“The Paradox of Declining Female Happiness”: For when you’re done reading about the new pope

I'm at Acculturated. Don't worry, it's not an endorsement of "happiness research": The title of this article is also the title of a 2009 study by economists Betsey Stevenson and Justin Wolfers. The study looked at data from the United States and Europe, focusing on the period from the 1970s to the mid-2000s: a time of medical advances, the second wave of feminism, the rise of no-fault divorce and the personal computer. And also a period in which women got less happy—both absolutely, and re … [Read more...]

“I would love to be told”

yes, yes, yes: What I find so attractive, therefore, about Catholicism is the fact that many–though certainly not all–of the practices within the church are grounded in something beyond fad and the opinion of a single pastor or leader. Put another way, I think a huge part of me would actually like it if my pastor said, “For the next 40 days, you’re fasting.” I wouldn’t like it if he was just making a power-play, trying to bind my conscience and create a new means through which to shame me. But i … [Read more...]

Unnatural Women and Natural-Law Feminism

One cheap but useful definition of natural law is that it's the belief that there is a universal human nature which is knowable by reason (and here we fight about what we mean by "reason," but ignore that for now), and so our desires can be rightly ordered based on what would express and support this nature, even though we have never seen this nature instantiated anywhere in our lives or history, ever. You can see why this is both a tempting place to ground your ethics, and a tough sell to … [Read more...]

But it’s self-absorbed when Elizabeth Wurtzel says it!

I included this as a link in my previous Wurtzel post but I think it's worth reprinting an old blog post. I liked Andrew Cherlin's book quite a bit, but he did this several times: As other lifestyles become more acceptable, you must choose whether to get married and whether to have children. You develop your own sense of self by continually examining your situation, reflecting on it, and deciding whether to alter your behavior as a result. People pay attention to their experiences and make … [Read more...]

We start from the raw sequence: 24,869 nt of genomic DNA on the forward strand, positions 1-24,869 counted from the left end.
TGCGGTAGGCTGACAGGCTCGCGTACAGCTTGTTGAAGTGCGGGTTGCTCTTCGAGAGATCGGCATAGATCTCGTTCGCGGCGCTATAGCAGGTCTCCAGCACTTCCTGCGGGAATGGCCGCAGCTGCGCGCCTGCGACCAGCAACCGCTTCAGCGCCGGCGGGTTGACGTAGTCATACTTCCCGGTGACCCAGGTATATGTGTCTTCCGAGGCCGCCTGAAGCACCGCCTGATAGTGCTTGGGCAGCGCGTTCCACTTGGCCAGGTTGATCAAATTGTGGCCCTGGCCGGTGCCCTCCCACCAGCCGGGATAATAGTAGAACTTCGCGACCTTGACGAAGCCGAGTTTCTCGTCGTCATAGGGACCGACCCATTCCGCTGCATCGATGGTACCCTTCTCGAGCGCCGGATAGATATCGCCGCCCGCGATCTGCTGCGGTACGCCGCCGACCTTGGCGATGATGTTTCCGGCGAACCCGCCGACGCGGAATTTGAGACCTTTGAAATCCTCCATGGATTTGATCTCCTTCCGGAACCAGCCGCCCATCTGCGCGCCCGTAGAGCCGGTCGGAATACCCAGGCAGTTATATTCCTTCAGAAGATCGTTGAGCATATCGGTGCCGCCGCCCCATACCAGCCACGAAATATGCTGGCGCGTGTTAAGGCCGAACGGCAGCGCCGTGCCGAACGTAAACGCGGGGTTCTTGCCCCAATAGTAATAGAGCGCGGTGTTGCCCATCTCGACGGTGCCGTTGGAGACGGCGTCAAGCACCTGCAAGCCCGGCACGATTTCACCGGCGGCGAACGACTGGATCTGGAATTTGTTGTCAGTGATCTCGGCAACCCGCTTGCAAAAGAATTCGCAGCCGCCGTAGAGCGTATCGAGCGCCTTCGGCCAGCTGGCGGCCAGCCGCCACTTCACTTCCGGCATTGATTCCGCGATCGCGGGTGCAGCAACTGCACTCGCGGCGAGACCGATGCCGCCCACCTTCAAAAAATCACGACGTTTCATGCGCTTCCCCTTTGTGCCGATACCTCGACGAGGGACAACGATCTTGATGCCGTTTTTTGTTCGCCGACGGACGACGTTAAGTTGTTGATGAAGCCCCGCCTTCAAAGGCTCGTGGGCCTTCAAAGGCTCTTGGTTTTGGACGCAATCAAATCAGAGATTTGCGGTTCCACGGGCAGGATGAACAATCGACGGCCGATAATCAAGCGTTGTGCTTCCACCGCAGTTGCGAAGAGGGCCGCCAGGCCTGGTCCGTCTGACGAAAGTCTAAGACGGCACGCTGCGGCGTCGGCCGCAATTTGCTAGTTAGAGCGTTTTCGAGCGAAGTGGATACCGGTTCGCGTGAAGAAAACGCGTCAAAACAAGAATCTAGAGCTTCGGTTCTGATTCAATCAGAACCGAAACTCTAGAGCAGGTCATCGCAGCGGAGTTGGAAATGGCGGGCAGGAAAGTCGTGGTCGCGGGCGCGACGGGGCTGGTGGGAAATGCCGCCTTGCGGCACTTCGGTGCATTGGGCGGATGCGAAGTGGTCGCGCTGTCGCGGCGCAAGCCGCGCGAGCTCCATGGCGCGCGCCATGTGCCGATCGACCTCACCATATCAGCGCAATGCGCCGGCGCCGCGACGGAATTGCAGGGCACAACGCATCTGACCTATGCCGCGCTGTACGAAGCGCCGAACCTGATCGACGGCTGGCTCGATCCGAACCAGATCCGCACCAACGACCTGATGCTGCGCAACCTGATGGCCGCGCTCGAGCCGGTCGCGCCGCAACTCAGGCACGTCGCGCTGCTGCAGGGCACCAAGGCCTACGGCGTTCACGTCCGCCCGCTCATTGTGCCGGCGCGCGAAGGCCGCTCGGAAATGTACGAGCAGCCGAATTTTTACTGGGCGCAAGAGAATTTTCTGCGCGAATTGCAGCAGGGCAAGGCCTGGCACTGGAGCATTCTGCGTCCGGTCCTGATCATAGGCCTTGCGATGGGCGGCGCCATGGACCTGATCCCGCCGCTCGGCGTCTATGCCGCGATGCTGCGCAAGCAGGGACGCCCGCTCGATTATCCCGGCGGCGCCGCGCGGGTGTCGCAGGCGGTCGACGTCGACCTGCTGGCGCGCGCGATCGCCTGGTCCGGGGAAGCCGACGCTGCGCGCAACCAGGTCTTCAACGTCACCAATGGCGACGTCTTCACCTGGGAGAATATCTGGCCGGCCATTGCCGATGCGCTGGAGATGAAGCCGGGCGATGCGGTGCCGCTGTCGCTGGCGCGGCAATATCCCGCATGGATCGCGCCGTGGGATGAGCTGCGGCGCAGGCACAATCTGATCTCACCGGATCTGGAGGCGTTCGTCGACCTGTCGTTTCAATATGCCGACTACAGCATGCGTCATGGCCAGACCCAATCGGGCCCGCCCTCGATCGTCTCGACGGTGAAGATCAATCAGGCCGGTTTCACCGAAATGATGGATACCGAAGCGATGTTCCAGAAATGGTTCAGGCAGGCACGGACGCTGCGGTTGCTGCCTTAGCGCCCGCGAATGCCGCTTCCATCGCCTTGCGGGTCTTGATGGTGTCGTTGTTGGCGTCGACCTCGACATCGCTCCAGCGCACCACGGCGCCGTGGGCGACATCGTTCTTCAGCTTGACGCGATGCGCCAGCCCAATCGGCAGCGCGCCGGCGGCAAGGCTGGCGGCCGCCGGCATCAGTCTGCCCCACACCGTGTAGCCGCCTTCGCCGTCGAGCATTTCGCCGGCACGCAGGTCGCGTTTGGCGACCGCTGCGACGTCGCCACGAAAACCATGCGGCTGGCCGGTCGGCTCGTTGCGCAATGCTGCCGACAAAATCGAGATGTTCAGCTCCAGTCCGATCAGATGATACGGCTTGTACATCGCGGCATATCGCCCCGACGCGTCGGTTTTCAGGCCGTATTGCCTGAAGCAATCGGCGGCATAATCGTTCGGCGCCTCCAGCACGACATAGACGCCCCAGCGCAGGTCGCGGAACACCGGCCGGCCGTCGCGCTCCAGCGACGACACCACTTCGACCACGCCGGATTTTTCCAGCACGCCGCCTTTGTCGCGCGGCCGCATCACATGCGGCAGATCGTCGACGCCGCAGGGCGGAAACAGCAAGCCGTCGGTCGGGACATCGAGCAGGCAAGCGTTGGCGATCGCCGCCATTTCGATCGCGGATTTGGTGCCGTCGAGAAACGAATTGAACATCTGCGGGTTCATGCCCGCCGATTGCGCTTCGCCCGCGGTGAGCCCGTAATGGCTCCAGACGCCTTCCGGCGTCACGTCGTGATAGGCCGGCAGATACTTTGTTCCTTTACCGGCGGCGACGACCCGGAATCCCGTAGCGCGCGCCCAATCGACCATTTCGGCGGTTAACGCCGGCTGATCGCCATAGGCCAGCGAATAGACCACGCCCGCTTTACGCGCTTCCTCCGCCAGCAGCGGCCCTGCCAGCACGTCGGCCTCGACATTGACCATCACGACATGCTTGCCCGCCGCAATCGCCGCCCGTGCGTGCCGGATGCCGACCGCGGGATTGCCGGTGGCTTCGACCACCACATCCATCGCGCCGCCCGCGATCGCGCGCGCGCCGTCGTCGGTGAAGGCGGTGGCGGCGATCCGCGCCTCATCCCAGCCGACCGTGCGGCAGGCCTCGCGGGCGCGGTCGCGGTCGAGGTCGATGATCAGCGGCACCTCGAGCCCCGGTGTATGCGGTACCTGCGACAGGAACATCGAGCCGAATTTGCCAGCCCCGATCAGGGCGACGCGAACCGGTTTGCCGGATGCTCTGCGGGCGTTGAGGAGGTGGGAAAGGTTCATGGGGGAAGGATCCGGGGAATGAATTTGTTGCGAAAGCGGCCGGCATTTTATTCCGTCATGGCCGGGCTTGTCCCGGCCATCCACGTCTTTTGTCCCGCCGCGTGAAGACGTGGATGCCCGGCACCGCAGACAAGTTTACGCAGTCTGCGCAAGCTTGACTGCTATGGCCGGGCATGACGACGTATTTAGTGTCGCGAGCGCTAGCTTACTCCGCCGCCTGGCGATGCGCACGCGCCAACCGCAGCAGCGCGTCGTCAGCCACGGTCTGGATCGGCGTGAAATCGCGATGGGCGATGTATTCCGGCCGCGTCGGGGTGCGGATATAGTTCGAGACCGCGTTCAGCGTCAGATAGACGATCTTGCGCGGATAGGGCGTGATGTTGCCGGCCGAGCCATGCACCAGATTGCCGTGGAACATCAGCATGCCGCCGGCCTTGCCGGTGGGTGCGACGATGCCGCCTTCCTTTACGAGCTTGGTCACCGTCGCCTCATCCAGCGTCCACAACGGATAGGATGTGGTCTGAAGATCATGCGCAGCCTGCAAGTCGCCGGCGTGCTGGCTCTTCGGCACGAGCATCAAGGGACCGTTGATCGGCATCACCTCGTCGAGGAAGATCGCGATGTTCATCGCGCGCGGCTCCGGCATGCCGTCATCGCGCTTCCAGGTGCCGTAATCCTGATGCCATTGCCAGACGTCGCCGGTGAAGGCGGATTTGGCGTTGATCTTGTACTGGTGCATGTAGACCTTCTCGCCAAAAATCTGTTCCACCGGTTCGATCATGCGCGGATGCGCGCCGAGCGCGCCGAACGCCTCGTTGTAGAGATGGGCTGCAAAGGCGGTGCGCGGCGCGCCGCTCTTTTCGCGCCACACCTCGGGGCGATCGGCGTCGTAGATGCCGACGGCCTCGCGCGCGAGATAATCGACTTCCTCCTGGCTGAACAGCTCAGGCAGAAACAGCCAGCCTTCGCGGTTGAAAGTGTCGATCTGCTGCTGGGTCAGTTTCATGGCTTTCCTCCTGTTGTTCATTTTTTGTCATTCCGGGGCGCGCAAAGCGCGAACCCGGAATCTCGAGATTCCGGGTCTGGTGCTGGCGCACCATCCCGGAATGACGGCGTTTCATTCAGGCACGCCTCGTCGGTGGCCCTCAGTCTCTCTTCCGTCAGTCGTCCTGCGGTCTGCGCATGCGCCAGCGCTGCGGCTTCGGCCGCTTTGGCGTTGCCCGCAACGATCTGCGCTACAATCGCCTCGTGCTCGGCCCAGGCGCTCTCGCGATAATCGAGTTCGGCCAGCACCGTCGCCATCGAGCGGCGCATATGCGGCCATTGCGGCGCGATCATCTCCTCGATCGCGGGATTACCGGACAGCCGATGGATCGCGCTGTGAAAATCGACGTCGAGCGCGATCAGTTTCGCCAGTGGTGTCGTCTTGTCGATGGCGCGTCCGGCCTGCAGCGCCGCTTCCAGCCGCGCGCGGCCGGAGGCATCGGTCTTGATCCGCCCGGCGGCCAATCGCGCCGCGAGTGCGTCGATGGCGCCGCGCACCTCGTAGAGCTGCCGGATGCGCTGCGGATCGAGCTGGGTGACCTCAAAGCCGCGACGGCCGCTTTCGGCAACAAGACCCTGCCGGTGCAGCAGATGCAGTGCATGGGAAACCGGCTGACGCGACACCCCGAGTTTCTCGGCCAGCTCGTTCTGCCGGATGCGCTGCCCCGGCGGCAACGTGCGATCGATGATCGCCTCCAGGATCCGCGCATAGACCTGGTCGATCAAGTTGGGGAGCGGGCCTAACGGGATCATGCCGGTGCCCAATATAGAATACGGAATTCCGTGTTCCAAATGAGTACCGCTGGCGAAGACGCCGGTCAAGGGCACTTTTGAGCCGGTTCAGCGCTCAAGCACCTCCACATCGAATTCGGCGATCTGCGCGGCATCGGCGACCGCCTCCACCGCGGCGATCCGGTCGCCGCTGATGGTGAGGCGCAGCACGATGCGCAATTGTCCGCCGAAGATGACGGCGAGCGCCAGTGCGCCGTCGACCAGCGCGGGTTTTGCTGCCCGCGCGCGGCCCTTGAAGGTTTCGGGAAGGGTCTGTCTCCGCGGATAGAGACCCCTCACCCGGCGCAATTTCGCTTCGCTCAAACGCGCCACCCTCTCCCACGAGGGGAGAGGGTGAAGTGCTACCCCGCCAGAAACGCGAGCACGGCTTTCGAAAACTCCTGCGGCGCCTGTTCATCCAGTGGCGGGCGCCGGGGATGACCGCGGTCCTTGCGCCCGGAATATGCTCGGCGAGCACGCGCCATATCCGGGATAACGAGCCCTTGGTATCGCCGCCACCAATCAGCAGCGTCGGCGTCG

The gold is a lie!!!–and other lies we tell ourselves

Everybody's beating up on this Elizabeth Wurtzel column, in which she says: ...It had all gone wrong. At long last, I had found myself vulnerable to the worst of New York City, because at 44 my life was not so different from the way it was at 24. Stubbornly and proudly, emphatically and pathetically, I had refused to grow up, and so I was becoming one of those people who refuses to grow up—one of the city’s Lost Boys. I was still subletting in Greenwich Village, instead of owning in Brooklyn Hei … [Read more...]

A gnomic utterance

One of the current liberal projects is the replacement of an old legal and cultural model, in which the paradigmatic public "person" is male, with a new legal and cultural model in which the paradigmatic public person is unisex. Both of these models are damaging because the underlying vision of human nature is false.This is a gnomic utterance, rather than a real post, because I'm unsure what law and culture based on a sexed, sexually-differentiated, public person would look like. But I do … [Read more...]

From the vows of a Benedictine community

We give up the temptation to move from place to place in search of an ideal situation. Ultimately there is no escape from oneself, and the idea that things would be better someplace else is usually an illusion. And when interpersonal conflicts arise, we have a great incentive to work things out and restore peace. This means learning the practices of love: acknowledging one’s own offensive behavior, giving up one’s preferences, forgiving.--via the Archdiocese of Washington blog … [Read more...]


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